Business as usual for Kitimat’s LNG projects

“We’re going to have to wait and see what government does next.” - Ellis Ross

The decision by Malaysian oil and gas company PETRONAS and its partners to abandon plans to build the Pacific NorthWest LNG project in Port Edward has raised concerns around the future of the two proposed LNG projects in Kitimat.

“We are disappointed that the extremely challenging environment brought about by the prolonged depressed prices and shifts in the energy industry have led us to this decision,” said PNW LNG board chairman Anuar Taib in a statement released last week.

B.C. Liberals MLA for Skeena Ellis Ross believes that market conditions alone weren’t responsible for Petronas and its partners’ decision to not go ahead with PNW LNG, and that it will ultimately be the conditions created by the new B.C. government that will determine whether Kitimat LNG and LNG Canada go ahead with their projects in Kitimat.

“We’re going to have to wait and see what government does next,” said Ross. “Will they follow through with putting up taxes, raising the carbon tax and proposing more studies and assessments?”

He believes it likely that the provincial government will make it as difficult as possible for companies to get LNG projects off the ground, creating an investment environment where it is more feasible to look elsewhere to develop projects.

“What these industries are going to look at is what government is going to do to convince them to build a project.

The companies have to look at the bottom line, think about their capital costs and their returns,” said Ross.

He said companies looking to invest in LNG will probably look to invest elsewhere if the conditions are unfavourable for investment.

“People think that by stopping these projects, they’re stopping the LNG industry. They are wrong. The only thing that will happen is that the product will be sent to the U.S. where the U.S. will take a cut and the product will still get to the Asian markets,” said Ross.

He said the U.S. is currently “welcoming LNG with open arms”.

“There’s a proposal to ship LNG out of Alberta to the U.S. at $2, to sell it to Mexico for $3. It’s also rumoured that U.S. companies are courting B.C. natural gas producers with the same proposal,” he added.

Depending on the marketplace, the price of natural gas is expressed in US dollars, (or other currency) per thousand cubic feet (Mcf), or a thousand cubic meters.- Wiki

Ross said opponents of the development of LNG in B.C. were playing into the hands of LNG producers in the U.S.

“If we’re dependent on the U.S. market, then the U.S. will call the shots, which is what we’re seeing now with the softwood lumber supply – they’re always trying to get the upper hand,” said Ross.

NDP MP for Skeena-Bulkley Valley Nathan Cullen said the failure of PNW LNG to take off was as a result of both changing market conditions and the project’s inability to gain the support of local and broader communities.

“The Northwest will always welcome well designed and locally supported projects that respect First Nations rights and title, provide local jobs, and are economically and environmentally stable,” Cullen said. “Large resource projects can and do happen here.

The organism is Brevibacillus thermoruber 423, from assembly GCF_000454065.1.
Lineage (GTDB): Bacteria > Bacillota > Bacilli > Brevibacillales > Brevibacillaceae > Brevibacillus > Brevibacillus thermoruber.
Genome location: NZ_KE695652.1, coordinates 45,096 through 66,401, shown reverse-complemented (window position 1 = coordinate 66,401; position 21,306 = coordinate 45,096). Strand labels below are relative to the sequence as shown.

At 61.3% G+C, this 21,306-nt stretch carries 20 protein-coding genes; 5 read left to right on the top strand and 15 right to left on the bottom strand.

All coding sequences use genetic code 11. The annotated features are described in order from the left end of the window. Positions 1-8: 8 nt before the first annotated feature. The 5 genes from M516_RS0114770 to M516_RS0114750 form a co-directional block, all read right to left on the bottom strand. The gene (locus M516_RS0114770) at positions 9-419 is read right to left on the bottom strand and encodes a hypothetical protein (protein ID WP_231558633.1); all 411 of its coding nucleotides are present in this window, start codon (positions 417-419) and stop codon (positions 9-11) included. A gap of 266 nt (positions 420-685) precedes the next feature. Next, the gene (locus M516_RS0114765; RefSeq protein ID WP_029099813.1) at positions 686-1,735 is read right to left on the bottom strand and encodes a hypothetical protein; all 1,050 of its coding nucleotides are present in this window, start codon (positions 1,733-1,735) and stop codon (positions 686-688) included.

Chevron Canada Communications Lead Ray Lord said the company and its co-venturer Woodside remain committed to the Kitimat LNG project.

“We are focused on delivering a globally competitive project that is ready at the right time and aligned with LNG market demand,” said Lord.

He said before reaching a final investment decision, Kitimat LNG was continuing to work towards a number of goals, including securing LNG sales agreements, building support for the project among First Nations and local communities and completing the current phase of the appraisal program for the Liard upstream natural gas resource in Northeastern B.C.

LNG Canada didn’t have a spokesperson available to comment on the decision by Petronas and its partners and the future of LNG Canada in Kitimat.

An emailed reply received from the company states that while LNG Canada doesn’t comment on the decisions of other projects or companies, LNG Canada was working on completing key activities necessary for moving the project towards a future Final Investment Decision.

“This includes ongoing negotiations with an Engineering, Procurement and Construction (EPC) contractor, completing outstanding permits, and continuing to engage and consult with community stakeholders and First Nations as part of our compliance and consultation activities.”

The email said LNG Canada had issued a Request for Proposal and that four teams are currently preparing their responses.

“Once we receive these, LNG Canada will need to take time to thoroughly review the proposals prior to entering into negotiations with any of the proposers,” read the emailed reply.

District of Kitimat business and communications officer Josh Marsh said the cancellation of PNW LNG wouldn’t impact LNG Canada and Kitimat LNG.

“All of the proposed LNG projects in B.C. are different and therefore, will be assessed by proponents on an individual basis,” said Marsh.

He maintained that the district is supportive of safe and sustainable economic development in the region and that Kitimat is ideally situated to become a centre for exporting LNG and other Canadian products to international markets.

“We remain optimistic about the potential of an LNG export industry in Kitimat,” said Marsh.

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